IMAGES: Tricks of the Light

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Science  28 Mar 2003:
Vol. 299, Issue 5615, pp. 1957c
DOI: 10.1126/science.299.5615.1957c

To learn how the brain works, neurobiologists such as Dale Purves of Duke University Medical Center try to dupe it. These 16 animations, from Purves's lab use illusions to explore how factors such as orientation, lighting, contrast, and background shape our visual perception. Above, for example, the central squares on the front and top face of the cube are the same shade of brown, but they can appear yellow, depending on how much light seems to be hitting the face. Background articles provide in-depth explanations for each visual trick.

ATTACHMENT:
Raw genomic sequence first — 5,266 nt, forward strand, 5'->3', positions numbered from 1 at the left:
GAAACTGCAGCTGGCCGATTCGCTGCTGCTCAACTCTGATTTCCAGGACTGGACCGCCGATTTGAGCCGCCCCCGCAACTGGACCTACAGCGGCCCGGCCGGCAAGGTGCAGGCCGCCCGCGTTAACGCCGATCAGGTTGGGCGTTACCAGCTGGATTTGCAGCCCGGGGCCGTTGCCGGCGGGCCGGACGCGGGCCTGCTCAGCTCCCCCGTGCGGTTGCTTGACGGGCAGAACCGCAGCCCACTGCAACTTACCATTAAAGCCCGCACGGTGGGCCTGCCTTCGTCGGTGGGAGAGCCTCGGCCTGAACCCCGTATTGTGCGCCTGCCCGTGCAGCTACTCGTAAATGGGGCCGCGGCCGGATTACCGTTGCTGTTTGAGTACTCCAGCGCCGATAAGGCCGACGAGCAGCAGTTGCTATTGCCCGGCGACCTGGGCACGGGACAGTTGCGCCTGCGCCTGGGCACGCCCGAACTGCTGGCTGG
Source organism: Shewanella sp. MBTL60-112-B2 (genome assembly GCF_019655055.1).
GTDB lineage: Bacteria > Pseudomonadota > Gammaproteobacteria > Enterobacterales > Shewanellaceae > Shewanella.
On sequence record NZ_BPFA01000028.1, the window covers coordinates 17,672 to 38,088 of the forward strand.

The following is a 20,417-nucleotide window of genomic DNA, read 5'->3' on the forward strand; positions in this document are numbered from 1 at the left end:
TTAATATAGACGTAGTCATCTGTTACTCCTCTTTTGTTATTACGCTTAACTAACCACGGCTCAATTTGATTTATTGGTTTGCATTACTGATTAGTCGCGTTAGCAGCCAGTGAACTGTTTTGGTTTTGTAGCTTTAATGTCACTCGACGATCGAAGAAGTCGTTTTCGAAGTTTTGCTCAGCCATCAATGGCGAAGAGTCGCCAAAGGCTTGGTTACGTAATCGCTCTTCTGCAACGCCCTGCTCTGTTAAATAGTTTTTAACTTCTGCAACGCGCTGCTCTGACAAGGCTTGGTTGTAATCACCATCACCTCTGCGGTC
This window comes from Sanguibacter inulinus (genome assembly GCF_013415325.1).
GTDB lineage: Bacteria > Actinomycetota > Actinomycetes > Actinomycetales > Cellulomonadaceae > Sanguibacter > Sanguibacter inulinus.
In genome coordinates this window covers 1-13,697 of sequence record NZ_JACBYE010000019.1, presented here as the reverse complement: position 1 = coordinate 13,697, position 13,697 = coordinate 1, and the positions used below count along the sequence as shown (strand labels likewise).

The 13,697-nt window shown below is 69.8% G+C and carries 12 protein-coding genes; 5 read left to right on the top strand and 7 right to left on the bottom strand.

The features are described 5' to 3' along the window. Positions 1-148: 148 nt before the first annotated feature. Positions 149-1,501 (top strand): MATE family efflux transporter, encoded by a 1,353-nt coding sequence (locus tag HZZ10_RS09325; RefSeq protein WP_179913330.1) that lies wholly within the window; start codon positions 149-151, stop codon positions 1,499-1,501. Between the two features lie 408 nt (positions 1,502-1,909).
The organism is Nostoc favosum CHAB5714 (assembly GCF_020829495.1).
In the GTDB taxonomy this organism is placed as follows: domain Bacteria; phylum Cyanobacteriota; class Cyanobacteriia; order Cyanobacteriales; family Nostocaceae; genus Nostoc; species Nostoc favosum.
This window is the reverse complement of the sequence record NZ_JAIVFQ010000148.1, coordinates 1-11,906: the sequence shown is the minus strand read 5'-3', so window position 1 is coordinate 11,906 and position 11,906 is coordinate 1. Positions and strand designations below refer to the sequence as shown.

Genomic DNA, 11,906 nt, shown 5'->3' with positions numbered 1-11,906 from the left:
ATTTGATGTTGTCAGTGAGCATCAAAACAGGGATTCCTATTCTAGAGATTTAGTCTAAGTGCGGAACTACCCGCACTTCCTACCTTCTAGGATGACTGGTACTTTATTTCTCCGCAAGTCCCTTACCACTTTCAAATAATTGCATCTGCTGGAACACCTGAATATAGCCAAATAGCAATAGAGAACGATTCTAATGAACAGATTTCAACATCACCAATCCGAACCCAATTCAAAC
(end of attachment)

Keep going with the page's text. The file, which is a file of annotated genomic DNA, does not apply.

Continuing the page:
OK, so we're suckers for subtle illusions, but surely we'd notice if a gorilla shambled into the room. Maybe not, as these short movies from the Visual Cognition Lab at the University of Illinois, Urbana-Champaign, demonstrate. (The flicks are about halfway down the page.) Concentrating on one demanding task, such as tallying the number of passes a basketball team tosses, can make you oblivious to even bizarre events within your field of vision. The phenomenon, called inattentional blindness, might explain why drivers blathering on cell phones are more likely to get in accidents.

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